The FATF decision to retain Pakistan on the grey list came after the European Union expressed dissatisfaction with Pakistan’s progress. This decision came despite the fact that Pakistan made significant progress on 21 out of 27 point’s plan of FATF. All six remaining points related to the terror financing. FATF member states made unanimous decision in this regard.
Just before FATF’s plenary meeting from October 21-23, the EU had expressed dissatisfaction with Pakistan’s progress on FATF compliance during its last strategic dialogue with Pakistan on October 7. Not only that, it had opposed Pakistan’s exit from the grey list.
Important member states of the EU alliance, such as Belgium, Germany, UK and the Netherlands, took a hard stance against Pakistan, which reflects in the policy of the European Union.
The EU reviewed the progress made by Pakistan on the FATF’s recommendations and urged the country to fight terrorism, money laundering and financial terrorism — areas which comprise the remaining six conditions the country must comply with.
In the political dialogue on October 7, the EU had said Pakistan has to make important efforts to fulfill remaining objectives. In this regard, the EU encouraged Pakistan to double its efforts to implement the action plan and continue decisive action against terrorism financing and money laundering.
The following four areas of strategic deficiencies were identified in a statement issued following the FATF webinar:
Demonstrating that law enforcement agencies (LEAs) are identifying and investigating the widest range of terror financing activity (TF) and that TF investigations and prosecutions target designated persons and entities, and those acting on behalf or at the direction of the designated persons or entities.
Demonstrating Terror Financing prosecutions result in effective, proportionate and dissuasive sanctions.
Demonstrating effective implementation of targeted financial sanctions against all 1,267 and 1,373 designated terrorists and those acting for or on their behalf, preventing the raising and moving of funds including in relation to NPOs (non-profit organisations), identifying and freezing assets (movable and immovable), and prohibiting access to funds and financial services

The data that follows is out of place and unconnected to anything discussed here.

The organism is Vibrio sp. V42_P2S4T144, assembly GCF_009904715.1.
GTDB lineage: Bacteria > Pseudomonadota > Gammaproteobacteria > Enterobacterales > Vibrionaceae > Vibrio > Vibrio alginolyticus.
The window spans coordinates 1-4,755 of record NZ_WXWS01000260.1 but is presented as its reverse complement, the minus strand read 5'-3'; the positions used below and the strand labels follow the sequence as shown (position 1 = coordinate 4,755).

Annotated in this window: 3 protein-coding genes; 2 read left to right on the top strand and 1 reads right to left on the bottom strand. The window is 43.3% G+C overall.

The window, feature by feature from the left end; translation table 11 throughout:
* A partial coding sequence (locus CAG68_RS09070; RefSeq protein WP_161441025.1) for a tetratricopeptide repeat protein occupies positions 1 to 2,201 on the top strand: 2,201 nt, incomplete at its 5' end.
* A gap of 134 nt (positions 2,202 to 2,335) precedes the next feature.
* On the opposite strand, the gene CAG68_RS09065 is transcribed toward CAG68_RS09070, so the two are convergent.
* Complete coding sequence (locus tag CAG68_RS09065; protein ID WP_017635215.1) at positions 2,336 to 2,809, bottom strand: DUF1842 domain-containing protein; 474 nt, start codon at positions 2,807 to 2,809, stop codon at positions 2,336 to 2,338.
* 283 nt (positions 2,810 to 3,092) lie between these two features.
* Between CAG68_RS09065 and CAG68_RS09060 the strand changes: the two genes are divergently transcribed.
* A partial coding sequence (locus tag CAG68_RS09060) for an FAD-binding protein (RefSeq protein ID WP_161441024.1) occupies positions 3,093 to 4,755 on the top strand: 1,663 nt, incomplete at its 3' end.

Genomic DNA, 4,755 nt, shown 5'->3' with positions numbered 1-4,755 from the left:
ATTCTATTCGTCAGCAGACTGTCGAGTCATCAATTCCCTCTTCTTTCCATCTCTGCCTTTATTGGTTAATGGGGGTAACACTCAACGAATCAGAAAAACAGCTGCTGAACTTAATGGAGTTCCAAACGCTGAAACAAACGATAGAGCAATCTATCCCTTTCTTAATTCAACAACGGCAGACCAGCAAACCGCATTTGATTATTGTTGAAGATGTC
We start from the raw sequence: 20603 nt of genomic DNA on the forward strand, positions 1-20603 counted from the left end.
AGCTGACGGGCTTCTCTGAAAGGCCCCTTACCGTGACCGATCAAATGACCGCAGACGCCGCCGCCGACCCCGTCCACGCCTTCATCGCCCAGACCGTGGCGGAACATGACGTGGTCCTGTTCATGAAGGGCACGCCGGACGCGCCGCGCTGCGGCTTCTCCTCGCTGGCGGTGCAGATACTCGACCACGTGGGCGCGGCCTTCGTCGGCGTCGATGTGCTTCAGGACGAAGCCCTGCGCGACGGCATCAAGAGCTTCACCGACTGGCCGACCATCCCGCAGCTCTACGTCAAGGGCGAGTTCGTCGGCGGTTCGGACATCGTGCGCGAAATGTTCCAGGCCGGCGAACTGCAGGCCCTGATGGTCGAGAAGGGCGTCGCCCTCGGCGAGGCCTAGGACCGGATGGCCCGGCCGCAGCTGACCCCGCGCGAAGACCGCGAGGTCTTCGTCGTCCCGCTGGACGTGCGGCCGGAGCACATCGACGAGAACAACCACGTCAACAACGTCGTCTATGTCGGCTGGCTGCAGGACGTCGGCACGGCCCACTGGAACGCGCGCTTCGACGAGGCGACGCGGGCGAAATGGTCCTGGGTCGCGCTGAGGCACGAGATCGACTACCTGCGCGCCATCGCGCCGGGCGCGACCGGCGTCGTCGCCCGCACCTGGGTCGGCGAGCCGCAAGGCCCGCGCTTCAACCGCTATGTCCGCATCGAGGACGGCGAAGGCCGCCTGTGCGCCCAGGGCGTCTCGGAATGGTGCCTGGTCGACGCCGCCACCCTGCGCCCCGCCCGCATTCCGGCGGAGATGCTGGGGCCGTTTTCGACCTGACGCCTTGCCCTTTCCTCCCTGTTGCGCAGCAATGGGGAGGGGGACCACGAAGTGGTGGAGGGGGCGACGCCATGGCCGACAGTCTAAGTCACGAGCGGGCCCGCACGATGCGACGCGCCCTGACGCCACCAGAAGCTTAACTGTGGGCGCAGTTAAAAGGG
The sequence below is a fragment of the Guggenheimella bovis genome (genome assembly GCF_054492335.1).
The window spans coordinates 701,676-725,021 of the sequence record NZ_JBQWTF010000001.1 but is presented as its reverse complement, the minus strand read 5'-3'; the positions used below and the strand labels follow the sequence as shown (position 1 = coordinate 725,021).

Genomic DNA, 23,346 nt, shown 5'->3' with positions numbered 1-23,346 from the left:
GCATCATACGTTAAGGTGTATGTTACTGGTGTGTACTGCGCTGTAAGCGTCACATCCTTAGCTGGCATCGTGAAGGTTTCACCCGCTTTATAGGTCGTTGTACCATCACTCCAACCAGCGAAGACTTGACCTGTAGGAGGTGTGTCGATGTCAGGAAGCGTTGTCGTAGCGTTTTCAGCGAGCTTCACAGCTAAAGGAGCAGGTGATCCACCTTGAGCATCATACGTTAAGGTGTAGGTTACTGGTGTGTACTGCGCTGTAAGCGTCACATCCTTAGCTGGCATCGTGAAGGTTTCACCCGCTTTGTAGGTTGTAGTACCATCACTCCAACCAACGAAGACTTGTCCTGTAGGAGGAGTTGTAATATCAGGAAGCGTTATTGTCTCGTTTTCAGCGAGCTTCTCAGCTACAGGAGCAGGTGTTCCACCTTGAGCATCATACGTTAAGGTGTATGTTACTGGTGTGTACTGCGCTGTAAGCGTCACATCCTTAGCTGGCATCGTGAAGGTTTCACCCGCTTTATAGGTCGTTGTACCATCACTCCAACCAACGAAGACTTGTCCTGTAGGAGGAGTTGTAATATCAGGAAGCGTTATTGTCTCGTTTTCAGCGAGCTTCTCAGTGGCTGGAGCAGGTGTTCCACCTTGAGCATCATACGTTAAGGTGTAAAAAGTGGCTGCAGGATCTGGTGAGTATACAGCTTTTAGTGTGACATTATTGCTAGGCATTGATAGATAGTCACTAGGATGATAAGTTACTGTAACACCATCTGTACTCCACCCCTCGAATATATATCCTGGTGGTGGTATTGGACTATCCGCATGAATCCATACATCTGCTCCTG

Demonstrate to enforcement against TFS (terror financing sanctions) violations, including administrative and criminal penalties. And provincial and federal authorities cooperate on enforcement cases.
The FATF had placed Pakistan on the grey list in June 2018 and asked Islamabad to implement a plan of action to curb money laundering and terror financing by the end of 2019, but the deadline was extended later on due to the coronavirus pandemic.
The International Cooperation Review Group of the FATF has acknowledged that Pakistan had complied with 21 points of the action plan, the report said. The report said Pakistan is unlikely to exit FATF grey list, but the country has managed to avert being blacklisted.
The country has complied with the points related to money laundering. The remaining six points pertain to terrorism financing.
In February, the FATF gave Pakistan, which missed 13 targets, a four-month grace period to complete its 27-point action plan against money laundering and terror financing committed with the international community.
In its third plenary held virtually in June, the FATF decided to keep Pakistan in the grey list as Islamabad failed to check flow of money to terror groups like Lashkar-e-Taiba (LeT) and Jaish-e-Mohammed (JeM).
With Pakistan’s continuation in the ‘grey list’, it is increasingly becoming difficult for the country to get financial aid from the International Monetary Fund (IMF), World Bank, Asian Development Bank (ADB) and the European Union, thus further enhancing problems for the nation which is in a precarious financial situation.
In July, Pakistan’s Senate unanimously approved two bills related to the tough conditions set by the FATF. In August, Parliament’s lower house passed four FATF-related bills as part of the efforts by Pakistan to move from the FATF’s grey list to the white list.
In September, the joint session of the Parliament amended about 15 laws to upgrade its legal system matching international standards as required by the FATF.
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